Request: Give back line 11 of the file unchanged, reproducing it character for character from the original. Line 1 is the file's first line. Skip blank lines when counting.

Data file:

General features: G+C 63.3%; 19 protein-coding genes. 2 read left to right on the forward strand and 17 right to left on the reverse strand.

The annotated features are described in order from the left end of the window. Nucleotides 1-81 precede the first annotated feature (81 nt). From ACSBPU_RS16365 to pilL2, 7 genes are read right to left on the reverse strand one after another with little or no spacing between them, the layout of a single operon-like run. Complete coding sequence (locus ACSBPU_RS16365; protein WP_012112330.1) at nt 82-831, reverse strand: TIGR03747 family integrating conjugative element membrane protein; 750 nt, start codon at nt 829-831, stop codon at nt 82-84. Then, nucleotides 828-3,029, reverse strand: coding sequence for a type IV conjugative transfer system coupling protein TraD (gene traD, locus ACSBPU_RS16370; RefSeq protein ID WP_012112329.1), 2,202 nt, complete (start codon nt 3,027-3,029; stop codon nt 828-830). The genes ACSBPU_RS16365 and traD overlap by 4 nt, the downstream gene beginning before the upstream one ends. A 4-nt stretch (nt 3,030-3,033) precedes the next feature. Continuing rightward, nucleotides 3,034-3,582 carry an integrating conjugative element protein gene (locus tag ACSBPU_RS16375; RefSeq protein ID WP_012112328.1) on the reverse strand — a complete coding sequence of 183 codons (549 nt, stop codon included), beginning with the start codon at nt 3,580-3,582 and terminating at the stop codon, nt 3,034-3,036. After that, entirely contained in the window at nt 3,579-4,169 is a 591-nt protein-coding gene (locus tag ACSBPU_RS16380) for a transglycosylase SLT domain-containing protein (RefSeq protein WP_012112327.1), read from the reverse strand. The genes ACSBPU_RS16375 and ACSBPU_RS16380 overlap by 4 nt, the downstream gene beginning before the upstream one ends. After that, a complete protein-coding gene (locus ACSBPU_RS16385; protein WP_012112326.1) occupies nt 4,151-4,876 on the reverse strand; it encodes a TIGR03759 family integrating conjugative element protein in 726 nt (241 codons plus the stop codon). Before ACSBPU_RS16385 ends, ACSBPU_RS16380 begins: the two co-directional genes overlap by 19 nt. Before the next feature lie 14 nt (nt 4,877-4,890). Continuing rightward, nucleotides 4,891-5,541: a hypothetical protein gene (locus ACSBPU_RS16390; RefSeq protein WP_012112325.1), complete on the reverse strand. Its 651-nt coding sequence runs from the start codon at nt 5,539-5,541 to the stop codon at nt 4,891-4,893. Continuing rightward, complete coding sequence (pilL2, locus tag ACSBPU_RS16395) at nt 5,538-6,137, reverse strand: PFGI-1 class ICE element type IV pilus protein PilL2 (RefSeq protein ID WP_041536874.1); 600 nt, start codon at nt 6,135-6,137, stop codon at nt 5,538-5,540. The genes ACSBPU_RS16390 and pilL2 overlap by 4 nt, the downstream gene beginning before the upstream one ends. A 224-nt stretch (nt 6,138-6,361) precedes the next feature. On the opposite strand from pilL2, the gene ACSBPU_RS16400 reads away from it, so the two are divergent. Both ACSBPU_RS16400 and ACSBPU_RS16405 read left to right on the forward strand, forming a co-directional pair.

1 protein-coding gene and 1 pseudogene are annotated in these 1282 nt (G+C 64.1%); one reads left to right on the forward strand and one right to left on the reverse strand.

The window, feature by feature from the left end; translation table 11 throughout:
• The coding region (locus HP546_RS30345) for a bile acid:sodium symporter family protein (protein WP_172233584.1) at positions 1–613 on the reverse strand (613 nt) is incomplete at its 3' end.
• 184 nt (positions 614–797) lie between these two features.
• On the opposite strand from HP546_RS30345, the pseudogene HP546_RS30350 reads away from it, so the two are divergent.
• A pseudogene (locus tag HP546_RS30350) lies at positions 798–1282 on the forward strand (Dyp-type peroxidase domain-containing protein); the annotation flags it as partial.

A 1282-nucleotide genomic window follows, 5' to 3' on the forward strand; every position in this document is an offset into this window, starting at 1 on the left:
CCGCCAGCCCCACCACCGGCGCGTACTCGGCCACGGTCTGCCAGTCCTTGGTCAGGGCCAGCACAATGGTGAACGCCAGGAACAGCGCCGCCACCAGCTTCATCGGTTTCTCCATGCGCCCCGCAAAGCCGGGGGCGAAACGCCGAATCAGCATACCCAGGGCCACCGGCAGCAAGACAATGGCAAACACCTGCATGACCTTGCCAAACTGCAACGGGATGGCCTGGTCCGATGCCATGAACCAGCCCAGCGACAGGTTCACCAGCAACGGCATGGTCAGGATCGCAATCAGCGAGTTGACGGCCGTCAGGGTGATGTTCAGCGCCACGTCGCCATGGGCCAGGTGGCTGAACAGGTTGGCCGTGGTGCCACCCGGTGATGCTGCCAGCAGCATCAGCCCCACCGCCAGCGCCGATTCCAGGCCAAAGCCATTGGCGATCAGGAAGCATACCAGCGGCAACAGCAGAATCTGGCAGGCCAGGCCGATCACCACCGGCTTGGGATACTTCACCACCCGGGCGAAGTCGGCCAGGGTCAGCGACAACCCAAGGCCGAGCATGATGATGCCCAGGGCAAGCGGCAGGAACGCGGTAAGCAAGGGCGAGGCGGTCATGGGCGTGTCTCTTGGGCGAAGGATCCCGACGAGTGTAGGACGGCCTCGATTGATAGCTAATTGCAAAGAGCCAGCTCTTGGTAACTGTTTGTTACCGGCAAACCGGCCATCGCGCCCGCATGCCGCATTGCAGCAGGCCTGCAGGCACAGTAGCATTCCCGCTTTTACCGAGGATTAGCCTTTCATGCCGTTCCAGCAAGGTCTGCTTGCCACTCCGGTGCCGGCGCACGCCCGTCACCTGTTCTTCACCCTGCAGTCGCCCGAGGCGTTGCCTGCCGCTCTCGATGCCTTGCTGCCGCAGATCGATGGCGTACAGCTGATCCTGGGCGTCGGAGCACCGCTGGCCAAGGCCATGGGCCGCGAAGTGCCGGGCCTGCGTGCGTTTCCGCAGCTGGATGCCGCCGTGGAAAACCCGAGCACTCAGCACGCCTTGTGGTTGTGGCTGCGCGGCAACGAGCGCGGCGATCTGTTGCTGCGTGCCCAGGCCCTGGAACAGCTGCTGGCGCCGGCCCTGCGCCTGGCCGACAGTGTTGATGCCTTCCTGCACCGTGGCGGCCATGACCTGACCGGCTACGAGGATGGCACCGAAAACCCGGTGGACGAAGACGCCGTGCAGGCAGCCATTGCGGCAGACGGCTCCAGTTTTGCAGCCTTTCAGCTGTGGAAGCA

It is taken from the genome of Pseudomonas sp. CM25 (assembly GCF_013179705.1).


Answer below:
It is taken from the genome of Pseudomonas sp. CM25 (assembly GCF_013179705.1).